Total Revenue Management: The Journey from Capacity to Profit Management

By Nicholas Tsabourakis Founder & Managing Director, Bespoke Revenue Management | November 05, 2017

Co-authored by Katia Savoca, Head of Revenue, Europcar

It is a fact that over the last years, we have seen a growing need for traditional revenue management (RM) to evolve from having sole emphasis in maximizing revenue mainly from rooms, towards adopting a more holistic view and focusing on achieving profit maximization across the whole organization.

The latest developments in technology and added pressure in the market have advanced RM to acquire a strategic and proactive planning role with emphasis in maximizing all components of the customer journey, instead of being utilized as a short-term reactive solution. This gave birth to the idea of Total Revenue Management which should be implemented as a business philosophy and strategy as its principles take into account the entire operation.

Total Revenue Management, (TRM), comprises both strategical and tactical procedures and aims to identify & optimize the customer journey. For this customer-focused role to be effective it is imperative to understand consumer behavior and patterns before, during purchase as well as throughout the product utilization in order to accurately identify and map demand forces with profit potential. TRM has remarkable potential and the main benefit of its application as a business strategy, is the formation of a mutual and clear vision that enables everyone to work towards adopting the right attitude and commercial approach while expanding knowledge and insights on factors that influence profit. Installing a Revenue culture, right from the start, is of outmost importance for successfully deploying TRM.

A Revenue culture implies that all stakeholders have a common vision of what needs to be achieved, why, and how. By having a clear understanding of what the organization stands for and the strategies & tactics used to reach set targets, it is easier to define standards of performance and establish expectations. Whilst not everyone will ultimately be responsible for achieving what is required, it is essential that relevant stakeholders will participate in the discussions and everyone is aware of decisions taken. This will improve cross-departmental communication, while having an overall view of the business will motivate and incite involvement that will give the team a sense of ownership. The implementation of a rigorous training program is mandatory to shape and instil the right mentality and guarantee a long term success. This will create an environment that celebrates opportunities, transparency and diversity.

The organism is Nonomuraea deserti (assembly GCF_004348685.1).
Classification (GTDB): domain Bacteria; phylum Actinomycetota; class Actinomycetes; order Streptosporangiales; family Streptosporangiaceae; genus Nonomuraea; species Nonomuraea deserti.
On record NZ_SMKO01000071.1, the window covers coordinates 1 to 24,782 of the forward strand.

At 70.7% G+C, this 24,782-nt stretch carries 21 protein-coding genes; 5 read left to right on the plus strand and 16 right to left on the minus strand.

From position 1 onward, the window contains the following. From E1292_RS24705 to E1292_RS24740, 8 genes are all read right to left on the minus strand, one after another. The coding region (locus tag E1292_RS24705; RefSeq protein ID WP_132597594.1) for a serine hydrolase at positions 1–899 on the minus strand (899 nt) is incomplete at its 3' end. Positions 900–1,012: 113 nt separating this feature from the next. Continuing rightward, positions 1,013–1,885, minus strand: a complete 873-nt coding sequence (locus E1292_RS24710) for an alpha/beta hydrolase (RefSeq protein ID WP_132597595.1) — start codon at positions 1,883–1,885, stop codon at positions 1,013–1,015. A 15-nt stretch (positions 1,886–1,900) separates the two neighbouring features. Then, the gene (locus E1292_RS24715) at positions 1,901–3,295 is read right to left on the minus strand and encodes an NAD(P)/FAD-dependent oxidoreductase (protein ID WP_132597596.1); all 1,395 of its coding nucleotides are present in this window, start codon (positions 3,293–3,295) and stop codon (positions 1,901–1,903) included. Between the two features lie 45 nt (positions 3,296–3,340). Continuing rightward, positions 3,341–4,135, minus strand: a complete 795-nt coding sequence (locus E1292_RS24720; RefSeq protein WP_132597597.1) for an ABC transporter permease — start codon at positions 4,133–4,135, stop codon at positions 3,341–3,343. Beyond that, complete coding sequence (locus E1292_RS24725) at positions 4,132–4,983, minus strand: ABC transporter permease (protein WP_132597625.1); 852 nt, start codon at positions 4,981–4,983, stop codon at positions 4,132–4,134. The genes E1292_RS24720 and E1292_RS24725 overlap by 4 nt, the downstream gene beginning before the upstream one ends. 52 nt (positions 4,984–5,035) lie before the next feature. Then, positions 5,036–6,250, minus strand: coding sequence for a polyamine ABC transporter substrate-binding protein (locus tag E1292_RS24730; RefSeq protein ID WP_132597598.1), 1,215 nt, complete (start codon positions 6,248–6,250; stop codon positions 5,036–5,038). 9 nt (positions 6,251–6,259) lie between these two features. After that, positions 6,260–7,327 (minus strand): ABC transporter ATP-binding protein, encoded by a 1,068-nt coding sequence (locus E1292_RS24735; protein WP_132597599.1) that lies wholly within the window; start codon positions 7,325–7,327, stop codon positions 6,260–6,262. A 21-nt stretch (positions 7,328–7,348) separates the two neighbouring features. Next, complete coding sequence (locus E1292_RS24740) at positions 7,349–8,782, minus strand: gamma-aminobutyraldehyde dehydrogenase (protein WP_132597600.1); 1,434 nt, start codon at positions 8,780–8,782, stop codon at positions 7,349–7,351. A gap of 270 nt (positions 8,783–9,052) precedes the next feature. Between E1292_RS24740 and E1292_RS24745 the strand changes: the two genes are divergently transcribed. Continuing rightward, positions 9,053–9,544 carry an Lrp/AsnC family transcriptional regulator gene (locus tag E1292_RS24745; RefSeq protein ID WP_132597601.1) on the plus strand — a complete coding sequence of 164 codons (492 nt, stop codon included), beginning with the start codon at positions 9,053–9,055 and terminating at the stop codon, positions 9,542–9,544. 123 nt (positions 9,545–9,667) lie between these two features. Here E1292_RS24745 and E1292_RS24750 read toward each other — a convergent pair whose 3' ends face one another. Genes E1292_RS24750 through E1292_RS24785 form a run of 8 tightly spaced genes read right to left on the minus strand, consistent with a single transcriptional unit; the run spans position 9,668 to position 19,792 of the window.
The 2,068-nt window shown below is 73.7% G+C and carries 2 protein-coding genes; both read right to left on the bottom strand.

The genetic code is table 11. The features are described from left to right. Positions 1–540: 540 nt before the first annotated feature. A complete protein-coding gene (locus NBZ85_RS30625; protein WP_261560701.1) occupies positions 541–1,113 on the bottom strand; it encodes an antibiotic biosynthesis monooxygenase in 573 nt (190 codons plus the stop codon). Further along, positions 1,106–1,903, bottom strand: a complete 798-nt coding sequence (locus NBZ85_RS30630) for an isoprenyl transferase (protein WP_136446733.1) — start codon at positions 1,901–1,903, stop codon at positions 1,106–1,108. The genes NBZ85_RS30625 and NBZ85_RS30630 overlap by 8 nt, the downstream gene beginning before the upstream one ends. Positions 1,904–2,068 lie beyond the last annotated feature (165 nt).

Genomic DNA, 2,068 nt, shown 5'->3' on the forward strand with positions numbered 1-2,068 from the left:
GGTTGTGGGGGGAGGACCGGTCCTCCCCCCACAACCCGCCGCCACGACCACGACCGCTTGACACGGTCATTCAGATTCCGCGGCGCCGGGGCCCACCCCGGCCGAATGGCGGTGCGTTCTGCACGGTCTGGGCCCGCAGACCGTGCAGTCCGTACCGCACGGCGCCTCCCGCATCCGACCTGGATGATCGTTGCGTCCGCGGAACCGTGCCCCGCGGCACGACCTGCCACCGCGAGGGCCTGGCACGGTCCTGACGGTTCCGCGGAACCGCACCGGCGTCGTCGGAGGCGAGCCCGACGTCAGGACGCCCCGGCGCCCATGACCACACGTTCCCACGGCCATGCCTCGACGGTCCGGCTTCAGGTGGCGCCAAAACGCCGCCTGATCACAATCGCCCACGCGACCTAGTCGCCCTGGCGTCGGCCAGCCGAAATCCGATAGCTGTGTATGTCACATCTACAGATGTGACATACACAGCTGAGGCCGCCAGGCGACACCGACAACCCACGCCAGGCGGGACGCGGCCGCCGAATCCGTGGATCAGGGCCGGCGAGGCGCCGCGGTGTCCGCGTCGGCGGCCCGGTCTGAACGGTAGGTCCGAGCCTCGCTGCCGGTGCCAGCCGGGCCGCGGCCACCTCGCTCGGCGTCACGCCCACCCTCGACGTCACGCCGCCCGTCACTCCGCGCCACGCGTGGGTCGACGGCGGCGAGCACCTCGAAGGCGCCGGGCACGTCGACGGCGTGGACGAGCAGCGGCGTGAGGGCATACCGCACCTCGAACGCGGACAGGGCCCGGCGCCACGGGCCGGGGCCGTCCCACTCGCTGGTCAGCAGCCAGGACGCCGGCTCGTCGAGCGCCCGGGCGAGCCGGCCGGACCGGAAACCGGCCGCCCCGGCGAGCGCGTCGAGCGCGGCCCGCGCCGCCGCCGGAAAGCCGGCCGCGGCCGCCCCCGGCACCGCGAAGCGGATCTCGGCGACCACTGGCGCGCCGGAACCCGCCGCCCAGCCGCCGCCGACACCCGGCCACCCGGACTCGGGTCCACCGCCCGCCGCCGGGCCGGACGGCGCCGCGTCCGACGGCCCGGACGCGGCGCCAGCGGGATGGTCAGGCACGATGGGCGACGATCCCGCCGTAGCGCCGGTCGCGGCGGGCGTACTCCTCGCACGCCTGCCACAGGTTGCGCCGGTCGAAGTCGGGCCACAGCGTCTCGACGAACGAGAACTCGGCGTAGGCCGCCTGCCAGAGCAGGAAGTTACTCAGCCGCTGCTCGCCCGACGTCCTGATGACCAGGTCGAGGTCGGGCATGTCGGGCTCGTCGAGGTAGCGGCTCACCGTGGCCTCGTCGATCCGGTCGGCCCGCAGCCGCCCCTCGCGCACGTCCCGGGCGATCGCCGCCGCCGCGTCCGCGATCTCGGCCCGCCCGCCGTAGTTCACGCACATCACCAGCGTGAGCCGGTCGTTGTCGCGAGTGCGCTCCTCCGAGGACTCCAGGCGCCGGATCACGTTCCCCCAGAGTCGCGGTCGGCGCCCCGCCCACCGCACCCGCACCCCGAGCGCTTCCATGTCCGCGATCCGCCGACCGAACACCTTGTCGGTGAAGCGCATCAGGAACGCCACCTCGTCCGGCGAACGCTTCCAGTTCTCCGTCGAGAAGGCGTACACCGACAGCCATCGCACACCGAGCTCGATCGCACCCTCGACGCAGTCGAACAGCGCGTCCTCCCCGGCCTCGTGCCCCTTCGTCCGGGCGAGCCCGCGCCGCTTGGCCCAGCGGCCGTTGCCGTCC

Moreover, the role of a Revenue Manager and its position in the organizational structure will need to be re-examined and expanded to include additional responsibilities. Beyond the analytical skills, the modern RM will also need to possess character traits such as impeccable communication, influential and leadership skills. As requirements will include focus on overall profitability, current metrics will need to be re-evaluated to reflect that. While RevPAR (Revenue Per Available Room) will still play an important role, TrevPAR (Total Revenue Per Available Room) will need to be established to measure overall performance, while GOPPAR (Gross Operating Profit Per Available Room) should be adopted to measure profit. Calculating GOPPAR could prove challenging as different organizations place different cost elements before or after GOP. Therefore, a universal re-positioning in financial statements will be required for the adoption of this fundamental metric.

Coming up in March 2018...

Human Resources: Value Creation

Businesses must evolve to stay competitive and this is also true of employment positions within those organizations. In the hotel industry, for example, the role that HR professionals perform continues to broaden and expand. Today, they are generally responsible for five key areas - government compliance; payroll and benefits; employee acquisition and retention; training and development; and organizational structure and culture. In this enlarged capacity, HR professionals are no longer seen as part of an administrative cost center, but rather as a member of the leadership team that creates strategic value within their organization. HR professionals help to define company policies and plans; enact and enforce systems of accountability; and utilize definable metrics to measure and justify outcomes. Of course, there are always new issues for HR professionals to address. Though seemingly safe for the moment, will the Affordable Care Act ultimately be repealed and replaced and, if so, what will the ramifications be? There are issues pertaining to Millennials in the workforce and women in leadership roles, as well as determining the appropriate use of social media within the organization. There are new onboarding processes and e-learning training platforms to evaluate, in addition to keeping abreast of political issues like the minimum wage hike movement, or the re-evaluation of overtime rules. Finally, there are genuine immigration and deportation issues that affect HR professionals, especially if they are located in Dreamer Cities, or employ a workforce that could be adversely impacted by federal government policies. The March Hotel Business Review will take a look at some of the issues, strategies and techniques that HR professionals are employing to create and sustain value in their organization.